Entrepreneurship and Education
There are those that assert that schools are failing to prepare students adequately for the world of work. Some believe that ‘teaching entrepreneurship’ is an oxymoron, and that schools, far from developing useful skills, push students along ever narrowing channels of learning, killing the sapling of entrepreneurial skill before it has had time to take root.
To these people, I would say, ‘visit some of our modern business academies and see how they are delivering the outcomes you desire’. There are so many methods being used to gear students up to the requirements of an ever-changing jobs market that it would take weeks to fully describe the excellent work in progress.
Schools recognise that the concept of a ‘job for life’ is outmoded, and that versatile, self-motivated and resourceful individuals are needed to take businesses to new heights in a global market.
Entrepreneurship is defined as ‘the capacity and willingness to develop, organise and manage a business venture along with any of its risks in order to make a profit’ (www.businessdictionary.com). Whilst only some of the skills needed can be taught directly in a classroom, many schools are now offering a wide range of opportunities to students. Activities delivered through specific days, or through extracurricular activities and visits, stand alongside curriculum innovation as a means to make our youngsters business savvy.
It is, I think, fair to say that some commentators have a very narrow view of teaching, and have failed to understand the many ways teachers now seek to engage students.Using the business academy in which I teach as a model, I can illustrate the many ways in which entrepreneurial skills are delivered.
Entrepreneurial skills involve seventeen different characteristics according to www.entrepreneur.com. These, in their order, together with the way they are delivered in my school, are:
- Managing money. Students regularly participate in the ‘Tenner Challenge’, a young enterprise project in which students ask for a tenner a head as start up capital for a group venture. The team have to submit a business proposal, state who the personnel in their group are and their roles in the venture, and say how they propose to grow their business and make money. They then have a four week period in which to realise their business and generate maximum profit. In our school, it is a requirement that the initial funding is repaid and all profits go to charity. My school has an excellent record in this competition and have been outright winners in the past.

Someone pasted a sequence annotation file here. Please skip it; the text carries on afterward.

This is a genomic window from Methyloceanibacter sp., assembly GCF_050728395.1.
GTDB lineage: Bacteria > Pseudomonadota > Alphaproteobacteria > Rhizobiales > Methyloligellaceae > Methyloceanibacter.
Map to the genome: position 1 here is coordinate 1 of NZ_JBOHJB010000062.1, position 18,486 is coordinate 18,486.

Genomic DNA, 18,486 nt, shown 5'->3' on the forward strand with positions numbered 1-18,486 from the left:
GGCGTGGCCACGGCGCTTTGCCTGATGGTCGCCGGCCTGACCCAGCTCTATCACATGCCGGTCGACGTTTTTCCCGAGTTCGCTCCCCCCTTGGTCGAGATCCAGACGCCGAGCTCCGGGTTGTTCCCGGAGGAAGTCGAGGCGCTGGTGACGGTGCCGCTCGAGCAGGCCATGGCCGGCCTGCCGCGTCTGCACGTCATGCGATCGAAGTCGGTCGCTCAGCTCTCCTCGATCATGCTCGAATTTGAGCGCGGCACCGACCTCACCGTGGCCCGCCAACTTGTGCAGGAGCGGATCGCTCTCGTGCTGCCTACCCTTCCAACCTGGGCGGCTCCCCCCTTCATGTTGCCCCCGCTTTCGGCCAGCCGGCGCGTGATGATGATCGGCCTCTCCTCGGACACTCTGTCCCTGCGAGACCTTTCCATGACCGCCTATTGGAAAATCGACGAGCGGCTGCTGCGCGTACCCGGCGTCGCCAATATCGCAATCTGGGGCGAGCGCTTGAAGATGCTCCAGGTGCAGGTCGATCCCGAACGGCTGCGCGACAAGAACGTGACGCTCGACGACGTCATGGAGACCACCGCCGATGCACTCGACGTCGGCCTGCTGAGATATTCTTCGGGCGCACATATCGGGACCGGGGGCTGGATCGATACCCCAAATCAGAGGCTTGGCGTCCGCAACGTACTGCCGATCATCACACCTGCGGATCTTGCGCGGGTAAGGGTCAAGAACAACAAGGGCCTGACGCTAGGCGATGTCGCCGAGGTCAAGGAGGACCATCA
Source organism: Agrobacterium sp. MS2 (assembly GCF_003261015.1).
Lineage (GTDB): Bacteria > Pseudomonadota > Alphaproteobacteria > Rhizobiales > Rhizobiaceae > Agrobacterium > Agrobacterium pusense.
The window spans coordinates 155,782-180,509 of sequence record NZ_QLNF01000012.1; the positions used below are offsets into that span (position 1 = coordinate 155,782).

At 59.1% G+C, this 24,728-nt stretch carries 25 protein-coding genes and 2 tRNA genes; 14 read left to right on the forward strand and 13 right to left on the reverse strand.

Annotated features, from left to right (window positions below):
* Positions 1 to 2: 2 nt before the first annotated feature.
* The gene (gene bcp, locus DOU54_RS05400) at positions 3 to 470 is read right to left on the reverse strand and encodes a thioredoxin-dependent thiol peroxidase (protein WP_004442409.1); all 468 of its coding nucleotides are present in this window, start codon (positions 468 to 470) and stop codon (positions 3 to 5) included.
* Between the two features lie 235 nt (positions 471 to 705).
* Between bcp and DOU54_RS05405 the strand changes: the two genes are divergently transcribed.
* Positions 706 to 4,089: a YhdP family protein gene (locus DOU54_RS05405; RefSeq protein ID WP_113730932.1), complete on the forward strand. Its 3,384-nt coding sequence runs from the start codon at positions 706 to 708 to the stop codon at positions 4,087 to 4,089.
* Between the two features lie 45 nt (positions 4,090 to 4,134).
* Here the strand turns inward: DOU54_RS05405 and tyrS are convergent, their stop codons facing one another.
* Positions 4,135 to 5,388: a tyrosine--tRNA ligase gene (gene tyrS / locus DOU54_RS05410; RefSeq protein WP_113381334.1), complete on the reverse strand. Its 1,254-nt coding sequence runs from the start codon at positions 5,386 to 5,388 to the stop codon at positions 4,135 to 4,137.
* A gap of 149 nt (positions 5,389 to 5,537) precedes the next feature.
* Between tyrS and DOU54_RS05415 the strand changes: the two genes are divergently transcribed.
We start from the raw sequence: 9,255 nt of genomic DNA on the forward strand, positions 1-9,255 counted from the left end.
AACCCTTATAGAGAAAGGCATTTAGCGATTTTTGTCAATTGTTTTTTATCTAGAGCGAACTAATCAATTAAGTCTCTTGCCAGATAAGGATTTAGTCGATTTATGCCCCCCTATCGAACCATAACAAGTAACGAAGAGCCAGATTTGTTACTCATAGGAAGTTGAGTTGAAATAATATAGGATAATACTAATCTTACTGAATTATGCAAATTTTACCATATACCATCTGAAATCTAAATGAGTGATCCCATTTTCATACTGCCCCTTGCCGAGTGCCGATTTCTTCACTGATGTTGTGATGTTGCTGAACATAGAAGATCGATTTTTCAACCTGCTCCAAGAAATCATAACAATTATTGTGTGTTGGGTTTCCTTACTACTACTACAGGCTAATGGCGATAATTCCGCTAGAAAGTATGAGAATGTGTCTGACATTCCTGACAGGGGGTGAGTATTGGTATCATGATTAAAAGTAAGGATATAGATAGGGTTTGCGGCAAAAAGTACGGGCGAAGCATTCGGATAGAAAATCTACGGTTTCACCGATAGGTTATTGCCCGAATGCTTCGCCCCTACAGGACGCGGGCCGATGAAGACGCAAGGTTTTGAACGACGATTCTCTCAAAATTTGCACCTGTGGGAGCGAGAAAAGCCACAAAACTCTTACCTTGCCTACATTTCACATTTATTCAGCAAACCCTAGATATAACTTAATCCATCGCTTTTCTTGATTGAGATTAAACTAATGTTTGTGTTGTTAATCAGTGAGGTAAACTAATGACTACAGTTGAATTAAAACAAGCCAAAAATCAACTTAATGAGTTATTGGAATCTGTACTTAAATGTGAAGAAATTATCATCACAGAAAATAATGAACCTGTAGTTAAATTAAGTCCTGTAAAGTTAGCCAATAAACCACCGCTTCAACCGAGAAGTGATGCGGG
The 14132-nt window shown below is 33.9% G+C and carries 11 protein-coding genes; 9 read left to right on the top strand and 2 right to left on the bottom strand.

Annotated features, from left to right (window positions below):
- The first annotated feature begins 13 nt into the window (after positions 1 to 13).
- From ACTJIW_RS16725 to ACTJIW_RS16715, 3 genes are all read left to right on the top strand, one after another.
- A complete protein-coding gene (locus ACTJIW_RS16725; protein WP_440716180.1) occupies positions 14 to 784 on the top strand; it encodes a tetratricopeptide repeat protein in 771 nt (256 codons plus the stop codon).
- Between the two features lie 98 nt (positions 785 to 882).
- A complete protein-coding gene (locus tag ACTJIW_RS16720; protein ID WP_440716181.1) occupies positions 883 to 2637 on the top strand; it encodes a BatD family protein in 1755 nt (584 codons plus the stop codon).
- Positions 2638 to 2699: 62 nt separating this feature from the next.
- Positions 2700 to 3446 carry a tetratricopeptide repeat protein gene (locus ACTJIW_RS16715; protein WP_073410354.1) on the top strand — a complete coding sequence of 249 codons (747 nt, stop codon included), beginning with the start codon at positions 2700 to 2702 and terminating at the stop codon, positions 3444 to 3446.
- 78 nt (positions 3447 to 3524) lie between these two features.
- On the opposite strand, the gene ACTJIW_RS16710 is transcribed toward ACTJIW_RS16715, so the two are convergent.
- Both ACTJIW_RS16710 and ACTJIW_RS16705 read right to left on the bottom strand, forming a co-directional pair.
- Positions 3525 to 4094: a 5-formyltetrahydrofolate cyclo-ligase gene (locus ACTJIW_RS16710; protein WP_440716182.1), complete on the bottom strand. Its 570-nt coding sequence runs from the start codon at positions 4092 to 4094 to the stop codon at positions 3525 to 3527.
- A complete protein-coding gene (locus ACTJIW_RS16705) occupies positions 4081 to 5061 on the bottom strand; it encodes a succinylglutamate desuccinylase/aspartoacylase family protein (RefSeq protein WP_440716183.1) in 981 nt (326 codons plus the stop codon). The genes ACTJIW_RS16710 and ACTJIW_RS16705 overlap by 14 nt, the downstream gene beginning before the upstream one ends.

- Raising money. A variety of strategies to raise funds have been used at my school, including sponsorship, share issues, and requests for financing submitted to charitable trusts. Students are encouraged to find revenue streams for their business activities from many sources. One group of students fund-raise throughout the year to provide a day out for students with special needs from a local school. Another group fund raise to provide a Christmas party for the local elderly.
- The ability to use stress positively. Students take part in a wide variety of business based competitions. They have to work to deadlines, and often have to make presentations using IT skills, standing in front of an audience to deliver their proposals. We regularly participate in public speaking competitions, and have participated in mock trials, acting as magistrates to decide the outcome of a case.
- Productivity. Students have to produce artefacts for sale at our regular ‘E’ days which take place monthly. These can be goods or services and once again, funds raised are donated to charity.
- Making social contacts. Students are offered many opportunities to take part in activities with other schools. We regularly participate in STEM activities, which are often team challenges, such as the ‘Tank Challenge’ run by Bovington Tank Museum, or the ‘Bloodhound SSC Challenge’ to design rocket powered vehicles. We are also an International College, and offer exchange visits abroad, and welcome both staff and students from the European Union for regular visits and to take part in joint activities. We use videoconferencing to maintain contact with our visitors.
- Identify strengths and weaknesses. All students are offered mentoring sessions and target-setting twice a year, in addition to targets set in individual lessons. Some key stage 4 students also opt to take part in ELLI mentoring, a seven dimensional approach that seeks to develop student independence, enabling them to use a variety of approaches to identify strengths and weaknesses, and plan strategies for improvement. All students are taught via BLP (building learning power) and are encouraged to use a multidimensional approach to problem solving.
- Using people effectively. Once again, the value of assigned roles in business ventures like the Tenner Challenge helps to develop effective management. Students are also given responsibility in the decision making processes in school, being involved in basic decisions via the school council, to staffing decisions in which teachers being interviewed for SLT positions face an interview panel composed of students.